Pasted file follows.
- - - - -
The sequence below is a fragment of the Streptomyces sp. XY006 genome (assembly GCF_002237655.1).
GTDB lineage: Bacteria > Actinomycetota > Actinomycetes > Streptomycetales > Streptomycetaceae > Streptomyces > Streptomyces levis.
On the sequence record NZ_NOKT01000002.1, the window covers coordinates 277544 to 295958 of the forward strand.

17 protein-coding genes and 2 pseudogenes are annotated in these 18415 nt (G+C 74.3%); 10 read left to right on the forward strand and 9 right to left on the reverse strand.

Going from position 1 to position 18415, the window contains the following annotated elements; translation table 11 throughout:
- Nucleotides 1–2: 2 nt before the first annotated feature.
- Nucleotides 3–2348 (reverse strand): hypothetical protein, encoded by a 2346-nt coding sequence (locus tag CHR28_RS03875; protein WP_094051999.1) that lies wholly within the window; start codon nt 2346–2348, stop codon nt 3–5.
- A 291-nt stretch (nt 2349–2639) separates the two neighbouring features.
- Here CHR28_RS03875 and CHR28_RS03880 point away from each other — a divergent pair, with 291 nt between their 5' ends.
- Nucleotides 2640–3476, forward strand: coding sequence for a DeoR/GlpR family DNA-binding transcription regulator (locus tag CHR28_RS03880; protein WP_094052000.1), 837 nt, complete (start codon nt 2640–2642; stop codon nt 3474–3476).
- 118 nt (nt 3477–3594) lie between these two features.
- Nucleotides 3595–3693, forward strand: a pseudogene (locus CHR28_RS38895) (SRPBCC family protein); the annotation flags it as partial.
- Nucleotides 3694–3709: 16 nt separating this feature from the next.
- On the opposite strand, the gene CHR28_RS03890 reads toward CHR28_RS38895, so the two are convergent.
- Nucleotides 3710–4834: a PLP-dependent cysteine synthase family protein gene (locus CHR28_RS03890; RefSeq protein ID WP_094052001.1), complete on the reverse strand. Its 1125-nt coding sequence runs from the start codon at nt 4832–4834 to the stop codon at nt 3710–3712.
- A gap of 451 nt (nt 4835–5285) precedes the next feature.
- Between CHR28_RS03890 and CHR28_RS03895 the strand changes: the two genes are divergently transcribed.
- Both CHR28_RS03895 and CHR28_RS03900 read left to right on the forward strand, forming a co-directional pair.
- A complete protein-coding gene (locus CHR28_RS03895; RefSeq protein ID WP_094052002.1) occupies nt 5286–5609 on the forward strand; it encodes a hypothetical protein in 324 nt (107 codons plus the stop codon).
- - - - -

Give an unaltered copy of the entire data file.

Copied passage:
The sequence below is a fragment of the Streptomyces sp. XY006 genome (assembly GCF_002237655.1).
GTDB lineage: Bacteria > Actinomycetota > Actinomycetes > Streptomycetales > Streptomycetaceae > Streptomyces > Streptomyces levis.
On the sequence record NZ_NOKT01000002.1, the window covers coordinates 277544 to 295958 of the forward strand.

17 protein-coding genes and 2 pseudogenes are annotated in these 18415 nt (G+C 74.3%); 10 read left to right on the forward strand and 9 right to left on the reverse strand.

Going from position 1 to position 18415, the window contains the following annotated elements; translation table 11 throughout:
- Nucleotides 1–2: 2 nt before the first annotated feature.
- Nucleotides 3–2348 (reverse strand): hypothetical protein, encoded by a 2346-nt coding sequence (locus tag CHR28_RS03875; protein WP_094051999.1) that lies wholly within the window; start codon nt 2346–2348, stop codon nt 3–5.
- A 291-nt stretch (nt 2349–2639) separates the two neighbouring features.
- Here CHR28_RS03875 and CHR28_RS03880 point away from each other — a divergent pair, with 291 nt between their 5' ends.
- Nucleotides 2640–3476, forward strand: coding sequence for a DeoR/GlpR family DNA-binding transcription regulator (locus tag CHR28_RS03880; protein WP_094052000.1), 837 nt, complete (start codon nt 2640–2642; stop codon nt 3474–3476).
- 118 nt (nt 3477–3594) lie between these two features.
- Nucleotides 3595–3693, forward strand: a pseudogene (locus CHR28_RS38895) (SRPBCC family protein); the annotation flags it as partial.
- Nucleotides 3694–3709: 16 nt separating this feature from the next.
- On the opposite strand, the gene CHR28_RS03890 reads toward CHR28_RS38895, so the two are convergent.
- Nucleotides 3710–4834: a PLP-dependent cysteine synthase family protein gene (locus CHR28_RS03890; RefSeq protein ID WP_094052001.1), complete on the reverse strand. Its 1125-nt coding sequence runs from the start codon at nt 4832–4834 to the stop codon at nt 3710–3712.
- A gap of 451 nt (nt 4835–5285) precedes the next feature.
- Between CHR28_RS03890 and CHR28_RS03895 the strand changes: the two genes are divergently transcribed.
- Both CHR28_RS03895 and CHR28_RS03900 read left to right on the forward strand, forming a co-directional pair.
- A complete protein-coding gene (locus CHR28_RS03895; RefSeq protein ID WP_094052002.1) occupies nt 5286–5609 on the forward strand; it encodes a hypothetical protein in 324 nt (107 codons plus the stop codon).